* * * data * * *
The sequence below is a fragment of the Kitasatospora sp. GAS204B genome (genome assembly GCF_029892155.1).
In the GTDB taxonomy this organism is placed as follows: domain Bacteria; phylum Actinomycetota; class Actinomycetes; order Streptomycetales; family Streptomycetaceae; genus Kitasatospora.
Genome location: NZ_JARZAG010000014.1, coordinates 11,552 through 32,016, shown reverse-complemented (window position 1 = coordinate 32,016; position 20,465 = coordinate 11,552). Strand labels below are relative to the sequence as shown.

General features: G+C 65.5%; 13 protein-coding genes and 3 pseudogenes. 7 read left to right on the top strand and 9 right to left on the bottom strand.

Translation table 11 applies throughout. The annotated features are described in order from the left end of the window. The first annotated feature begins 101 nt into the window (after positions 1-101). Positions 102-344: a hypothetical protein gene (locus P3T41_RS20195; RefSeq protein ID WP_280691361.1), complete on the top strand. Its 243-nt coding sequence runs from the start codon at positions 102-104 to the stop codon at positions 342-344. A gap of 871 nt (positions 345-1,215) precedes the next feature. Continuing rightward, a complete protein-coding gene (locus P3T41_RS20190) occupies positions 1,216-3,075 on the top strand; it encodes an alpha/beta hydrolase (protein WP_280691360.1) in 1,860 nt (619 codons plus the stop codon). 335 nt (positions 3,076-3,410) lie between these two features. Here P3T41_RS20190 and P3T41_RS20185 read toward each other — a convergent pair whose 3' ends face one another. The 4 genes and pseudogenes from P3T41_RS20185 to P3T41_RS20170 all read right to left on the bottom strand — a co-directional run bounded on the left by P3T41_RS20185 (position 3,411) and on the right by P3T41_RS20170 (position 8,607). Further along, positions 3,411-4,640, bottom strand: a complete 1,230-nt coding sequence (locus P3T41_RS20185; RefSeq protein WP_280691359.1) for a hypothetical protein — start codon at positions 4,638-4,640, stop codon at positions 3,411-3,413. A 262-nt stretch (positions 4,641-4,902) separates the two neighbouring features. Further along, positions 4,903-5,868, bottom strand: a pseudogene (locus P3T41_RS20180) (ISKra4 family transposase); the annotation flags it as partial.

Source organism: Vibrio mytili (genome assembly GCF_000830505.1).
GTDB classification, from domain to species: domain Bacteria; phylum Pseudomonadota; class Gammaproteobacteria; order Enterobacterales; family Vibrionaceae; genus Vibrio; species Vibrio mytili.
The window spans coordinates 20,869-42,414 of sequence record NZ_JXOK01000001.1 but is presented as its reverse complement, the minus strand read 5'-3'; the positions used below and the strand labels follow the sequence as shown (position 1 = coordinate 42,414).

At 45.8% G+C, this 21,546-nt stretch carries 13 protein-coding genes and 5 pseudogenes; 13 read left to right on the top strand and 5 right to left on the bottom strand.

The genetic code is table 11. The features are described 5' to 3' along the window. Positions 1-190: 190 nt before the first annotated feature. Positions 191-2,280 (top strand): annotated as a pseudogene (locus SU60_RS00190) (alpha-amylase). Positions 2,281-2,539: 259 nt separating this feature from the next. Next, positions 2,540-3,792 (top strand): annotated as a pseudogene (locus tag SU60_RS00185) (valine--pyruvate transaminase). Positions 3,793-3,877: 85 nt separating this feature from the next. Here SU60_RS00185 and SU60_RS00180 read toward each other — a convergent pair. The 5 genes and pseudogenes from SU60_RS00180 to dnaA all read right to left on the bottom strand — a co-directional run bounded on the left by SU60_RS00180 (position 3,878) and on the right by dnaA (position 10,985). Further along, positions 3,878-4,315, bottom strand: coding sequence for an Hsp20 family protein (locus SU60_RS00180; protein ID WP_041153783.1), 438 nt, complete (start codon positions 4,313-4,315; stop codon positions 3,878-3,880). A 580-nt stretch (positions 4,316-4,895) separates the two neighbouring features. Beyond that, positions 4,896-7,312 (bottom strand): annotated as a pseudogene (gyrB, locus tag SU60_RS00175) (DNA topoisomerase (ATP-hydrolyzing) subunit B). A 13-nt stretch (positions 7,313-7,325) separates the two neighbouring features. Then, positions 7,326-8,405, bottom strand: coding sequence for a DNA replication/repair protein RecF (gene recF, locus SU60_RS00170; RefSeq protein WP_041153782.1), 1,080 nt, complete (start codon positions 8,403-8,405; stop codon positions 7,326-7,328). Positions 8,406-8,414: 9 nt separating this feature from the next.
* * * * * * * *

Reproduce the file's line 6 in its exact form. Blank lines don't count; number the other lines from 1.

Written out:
Source organism: Vibrio mytili (genome assembly GCF_000830505.1).